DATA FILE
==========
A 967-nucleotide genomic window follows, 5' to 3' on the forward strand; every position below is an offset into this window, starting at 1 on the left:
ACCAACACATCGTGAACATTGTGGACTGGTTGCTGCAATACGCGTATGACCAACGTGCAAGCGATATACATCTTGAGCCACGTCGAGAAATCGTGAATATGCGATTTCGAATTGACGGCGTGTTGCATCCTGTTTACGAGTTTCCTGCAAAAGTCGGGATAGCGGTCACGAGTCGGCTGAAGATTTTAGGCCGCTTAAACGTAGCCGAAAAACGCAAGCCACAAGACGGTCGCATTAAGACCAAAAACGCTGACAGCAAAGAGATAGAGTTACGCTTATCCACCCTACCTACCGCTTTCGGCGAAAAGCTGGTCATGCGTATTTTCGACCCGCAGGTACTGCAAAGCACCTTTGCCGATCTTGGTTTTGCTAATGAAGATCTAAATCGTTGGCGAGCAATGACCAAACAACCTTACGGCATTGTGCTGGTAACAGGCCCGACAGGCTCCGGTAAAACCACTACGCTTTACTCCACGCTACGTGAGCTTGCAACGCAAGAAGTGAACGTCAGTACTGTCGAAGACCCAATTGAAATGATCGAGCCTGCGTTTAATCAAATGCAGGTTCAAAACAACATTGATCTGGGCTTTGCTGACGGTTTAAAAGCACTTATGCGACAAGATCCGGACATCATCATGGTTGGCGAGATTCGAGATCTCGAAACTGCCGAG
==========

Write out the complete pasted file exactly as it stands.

A 967-nucleotide genomic window follows, 5' to 3' on the forward strand; every position below is an offset into this window, starting at 1 on the left:
ACCAACACATCGTGAACATTGTGGACTGGTTGCTGCAATACGCGTATGACCAACGTGCAAGCGATATACATCTTGAGCCACGTCGAGAAATCGTGAATATGCGATTTCGAATTGACGGCGTGTTGCATCCTGTTTACGAGTTTCCTGCAAAAGTCGGGATAGCGGTCACGAGTCGGCTGAAGATTTTAGGCCGCTTAAACGTAGCCGAAAAACGCAAGCCACAAGACGGTCGCATTAAGACCAAAAACGCTGACAGCAAAGAGATAGAGTTACGCTTATCCACCCTACCTACCGCTTTCGGCGAAAAGCTGGTCATGCGTATTTTCGACCCGCAGGTACTGCAAAGCACCTTTGCCGATCTTGGTTTTGCTAATGAAGATCTAAATCGTTGGCGAGCAATGACCAAACAACCTTACGGCATTGTGCTGGTAACAGGCCCGACAGGCTCCGGTAAAACCACTACGCTTTACTCCACGCTACGTGAGCTTGCAACGCAAGAAGTGAACGTCAGTACTGTCGAAGACCCAATTGAAATGATCGAGCCTGCGTTTAATCAAATGCAGGTTCAAAACAACATTGATCTGGGCTTTGCTGACGGTTTAAAAGCACTTATGCGACAAGATCCGGACATCATCATGGTTGGCGAGATTCGAGATCTCGAAACTGCCGAG